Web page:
Without squirming, I can examine and kill, if needed, most North American spiders. I can watch ants with my girls with an equal amount of fascination. I could eat bug snacks found in other countries. So I was surprised when my Master Gardening class on pests gave me a bad dream that I still remember years later (and I never remember dreams).
That day in class, members were discussing the horrors of the Indian meal moths. I’d never heard of them. Apparently they could come into your house on grain (bulk rice was a popular culprit). And once they came, they were almost impossible to get rid of. Throwing away every grain, disinfecting every nook and cranny of cabinets was required. And the thought of all those bugs in my food, it made me squirm.
That night I dreamed about the moths. There were hundreds of them, flying all around the kitchen. I would clean one cabinet, and those moths would move back in as soon as I finished. In real life, insects rarely make me squirm, so the extent to which this dream bothered me was weird.
Five months later, in the fall, I was in the kitchen making cornbread. My pantry was stocked full of at least ten different kinds of flours to accommodate my daughter’s gluten-free diet. Most of the flours were kept in large, glass storage jars. Out of the corner of my eye, I could see movement in a jar of corn flour. A small, brown moth, was wriggling its way to the top. Remembering the class and the dream, I killed the moth and stuck the jar in the microwave where I knew the radiation would kill any remaining eggs or larva in the flour.
When the following spring rolled around, the moths came out in full force. I searched my cabinets, found a web-infected bag of dry beans and thought the problem was solved. It wasn’t. I cleaned and searched the pantry with the flours next, switching the flours to new containers (moths can climb through the spirals of jar lids). Soon there were almost a dozen of the moth larva clinging to the ceiling each morning. I would stand on a stool and kill each one. I bought natural pest traps where the moths stick to the paper. There were dozens of moths on that paper, but dozens more flying around my kitchen, and dining room and living room. My mom came and we cleaned out a few more cupboards. We found an infested bags of nuts, but that was all. Now I was killing larva and squashing cocoons in the corners of the ceiling.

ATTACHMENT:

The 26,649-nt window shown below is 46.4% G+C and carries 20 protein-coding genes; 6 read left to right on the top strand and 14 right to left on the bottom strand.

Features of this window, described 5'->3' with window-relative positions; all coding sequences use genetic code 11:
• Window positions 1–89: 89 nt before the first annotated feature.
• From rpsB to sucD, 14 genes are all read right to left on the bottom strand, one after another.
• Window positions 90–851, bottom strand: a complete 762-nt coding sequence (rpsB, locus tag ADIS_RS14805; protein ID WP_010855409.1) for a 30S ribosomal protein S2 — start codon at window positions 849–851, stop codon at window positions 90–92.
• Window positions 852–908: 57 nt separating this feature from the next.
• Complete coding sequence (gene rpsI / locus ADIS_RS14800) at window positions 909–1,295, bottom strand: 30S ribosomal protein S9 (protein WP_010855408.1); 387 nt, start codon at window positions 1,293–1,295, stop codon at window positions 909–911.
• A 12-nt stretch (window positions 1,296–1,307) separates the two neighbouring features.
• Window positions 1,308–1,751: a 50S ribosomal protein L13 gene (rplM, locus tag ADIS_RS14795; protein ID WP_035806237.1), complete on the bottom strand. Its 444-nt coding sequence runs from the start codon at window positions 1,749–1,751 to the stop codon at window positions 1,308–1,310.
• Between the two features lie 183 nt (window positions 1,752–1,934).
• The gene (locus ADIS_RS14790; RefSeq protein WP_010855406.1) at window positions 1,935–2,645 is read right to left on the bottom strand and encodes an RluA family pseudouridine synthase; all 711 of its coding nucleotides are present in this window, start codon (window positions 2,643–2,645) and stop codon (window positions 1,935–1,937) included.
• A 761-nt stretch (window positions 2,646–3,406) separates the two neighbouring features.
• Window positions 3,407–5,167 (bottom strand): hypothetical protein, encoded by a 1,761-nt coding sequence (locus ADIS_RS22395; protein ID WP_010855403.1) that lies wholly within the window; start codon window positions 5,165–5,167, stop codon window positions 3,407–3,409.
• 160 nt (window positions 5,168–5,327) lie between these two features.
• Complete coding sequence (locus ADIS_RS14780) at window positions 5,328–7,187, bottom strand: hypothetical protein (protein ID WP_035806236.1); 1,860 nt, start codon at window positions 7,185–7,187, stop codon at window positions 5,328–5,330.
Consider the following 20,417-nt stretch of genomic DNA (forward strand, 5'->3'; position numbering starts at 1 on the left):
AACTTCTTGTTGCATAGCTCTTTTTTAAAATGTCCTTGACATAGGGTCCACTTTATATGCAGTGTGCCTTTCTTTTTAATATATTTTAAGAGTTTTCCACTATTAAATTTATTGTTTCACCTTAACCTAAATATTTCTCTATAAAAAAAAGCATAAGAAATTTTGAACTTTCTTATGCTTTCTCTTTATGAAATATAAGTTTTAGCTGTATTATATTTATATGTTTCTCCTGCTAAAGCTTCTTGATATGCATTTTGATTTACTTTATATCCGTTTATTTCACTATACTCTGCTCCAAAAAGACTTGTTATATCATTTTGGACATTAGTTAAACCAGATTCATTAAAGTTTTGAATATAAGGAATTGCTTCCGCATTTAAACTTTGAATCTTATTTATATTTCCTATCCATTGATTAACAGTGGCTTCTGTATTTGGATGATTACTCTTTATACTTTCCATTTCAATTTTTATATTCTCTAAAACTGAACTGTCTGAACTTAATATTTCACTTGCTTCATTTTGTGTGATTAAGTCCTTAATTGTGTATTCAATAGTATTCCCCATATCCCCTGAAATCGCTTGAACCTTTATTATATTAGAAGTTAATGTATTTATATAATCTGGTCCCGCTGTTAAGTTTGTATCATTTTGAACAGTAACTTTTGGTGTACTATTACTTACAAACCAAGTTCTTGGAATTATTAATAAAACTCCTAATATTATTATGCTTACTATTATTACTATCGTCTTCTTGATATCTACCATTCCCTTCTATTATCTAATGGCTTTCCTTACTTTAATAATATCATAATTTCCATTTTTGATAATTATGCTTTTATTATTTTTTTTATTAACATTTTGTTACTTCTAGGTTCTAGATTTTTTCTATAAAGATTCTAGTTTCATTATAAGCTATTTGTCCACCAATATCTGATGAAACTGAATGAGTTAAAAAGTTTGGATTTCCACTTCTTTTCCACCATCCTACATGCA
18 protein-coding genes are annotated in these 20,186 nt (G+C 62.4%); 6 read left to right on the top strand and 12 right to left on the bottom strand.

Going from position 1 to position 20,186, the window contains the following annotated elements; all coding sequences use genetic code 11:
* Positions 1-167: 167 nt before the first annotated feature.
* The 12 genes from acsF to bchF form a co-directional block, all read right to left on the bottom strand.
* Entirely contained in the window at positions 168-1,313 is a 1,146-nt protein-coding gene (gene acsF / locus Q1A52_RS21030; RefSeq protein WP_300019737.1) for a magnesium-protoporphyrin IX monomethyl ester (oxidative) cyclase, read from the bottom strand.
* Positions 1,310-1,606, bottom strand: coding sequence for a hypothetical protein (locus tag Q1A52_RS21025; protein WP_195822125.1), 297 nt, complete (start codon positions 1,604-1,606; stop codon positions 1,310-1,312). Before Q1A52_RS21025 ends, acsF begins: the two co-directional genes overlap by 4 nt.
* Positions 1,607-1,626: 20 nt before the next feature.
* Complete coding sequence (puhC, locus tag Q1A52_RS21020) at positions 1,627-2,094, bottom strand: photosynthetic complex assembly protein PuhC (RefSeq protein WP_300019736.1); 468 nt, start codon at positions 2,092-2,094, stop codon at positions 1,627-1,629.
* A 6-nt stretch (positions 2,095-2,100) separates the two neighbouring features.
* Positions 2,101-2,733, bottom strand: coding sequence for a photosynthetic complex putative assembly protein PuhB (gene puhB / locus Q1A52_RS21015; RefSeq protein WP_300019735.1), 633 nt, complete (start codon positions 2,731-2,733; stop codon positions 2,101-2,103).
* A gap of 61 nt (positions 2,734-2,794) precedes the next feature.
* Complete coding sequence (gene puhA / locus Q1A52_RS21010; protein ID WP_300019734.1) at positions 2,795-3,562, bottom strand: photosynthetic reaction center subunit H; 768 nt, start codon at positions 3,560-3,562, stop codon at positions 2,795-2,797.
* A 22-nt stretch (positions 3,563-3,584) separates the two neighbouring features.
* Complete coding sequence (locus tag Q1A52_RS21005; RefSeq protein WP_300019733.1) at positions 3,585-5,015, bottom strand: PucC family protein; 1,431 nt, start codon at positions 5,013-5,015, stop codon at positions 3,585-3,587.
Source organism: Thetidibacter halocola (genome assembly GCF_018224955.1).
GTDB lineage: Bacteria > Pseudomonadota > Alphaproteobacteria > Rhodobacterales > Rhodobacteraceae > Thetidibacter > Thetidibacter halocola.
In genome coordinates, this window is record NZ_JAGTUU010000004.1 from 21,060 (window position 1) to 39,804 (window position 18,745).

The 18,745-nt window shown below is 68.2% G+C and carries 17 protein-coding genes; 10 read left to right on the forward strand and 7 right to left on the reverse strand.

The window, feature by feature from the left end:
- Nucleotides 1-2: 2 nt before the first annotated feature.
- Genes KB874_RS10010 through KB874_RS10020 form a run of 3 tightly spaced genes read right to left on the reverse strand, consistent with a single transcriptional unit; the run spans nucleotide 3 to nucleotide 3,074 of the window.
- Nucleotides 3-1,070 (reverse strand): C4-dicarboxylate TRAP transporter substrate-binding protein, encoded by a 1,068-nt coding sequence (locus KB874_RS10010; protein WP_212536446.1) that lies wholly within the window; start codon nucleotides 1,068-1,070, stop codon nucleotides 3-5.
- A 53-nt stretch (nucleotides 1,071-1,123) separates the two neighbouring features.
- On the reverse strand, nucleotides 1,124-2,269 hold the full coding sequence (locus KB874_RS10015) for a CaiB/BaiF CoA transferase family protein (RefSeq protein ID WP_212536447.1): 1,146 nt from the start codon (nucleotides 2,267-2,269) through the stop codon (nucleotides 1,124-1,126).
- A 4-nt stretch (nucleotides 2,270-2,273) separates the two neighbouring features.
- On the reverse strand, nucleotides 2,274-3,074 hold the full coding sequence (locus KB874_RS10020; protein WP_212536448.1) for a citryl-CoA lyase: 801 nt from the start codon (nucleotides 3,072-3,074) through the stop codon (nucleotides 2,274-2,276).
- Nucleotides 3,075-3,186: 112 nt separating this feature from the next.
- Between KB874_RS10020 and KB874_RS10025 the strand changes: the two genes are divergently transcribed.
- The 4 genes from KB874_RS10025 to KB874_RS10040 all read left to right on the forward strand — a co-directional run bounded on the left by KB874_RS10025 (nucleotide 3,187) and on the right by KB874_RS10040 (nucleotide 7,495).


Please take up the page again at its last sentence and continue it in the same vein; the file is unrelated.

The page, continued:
I called around, there really wasn’t any safe way to get rid of moths except cleaning. I couldn’t find their main home. When winter came, they disappeared. I was temporarily joyful. There were even more of them that spring. I took every flour jar, every cereal box, every cracker box and either stored it in the freezer. The larva and cocoons disappeared and the numbers gradually went down. I brought nothing out the freezer for 3 months. I found surprising infestations in places like chili powder and cumin. I replaced almost all my spices. The numbers continued to go down. Eventually, I quit fighting. I didn’t know what else to do. If the girls or I saw a month. We killed it. But killing one or two a day was a daily part of life.
Winter hit. The moths were gone again. That January we put unfinished wood floors in our kitchen. Because of the sanding involved, we emptied every cabinet. It was shocking to me how many dead moths were everywhere. Cabinets that only contained measuring cups, clean pie and cake pans had dozens of dead moths in it. I had never checked in there. I bleached and wiped down every cabinet. This spring, no more moths. I’ve changed the way I store cereal and grains. I have a new habit of wiping clean the lid of all flour containers before putting it back on.
Sometime during the two years of moths, God made it clear to me that the dream and experience was an analogy for sin. Throwing away one infested thing will rarely stop a habitual sin. A complete emptying of our hearts and habits is required. Perhaps the bleach is the accountability of friends. So moms, when struggle with a sin like overspending, overeating, gossiping, a critical heart, or whatever it is- confessing isn’t enough. We are in a battle with an enemy that lurks in unexpected places, with multiple hideouts. Sin cannot be attacked half way. And while I am applying this lesson to my own life, it has given me perspective to share with my girls. God doesn’t move toward holy in an instant. It’s process. One that involves frustration and failures along the way. One that gives us opporunity to show our girls grace.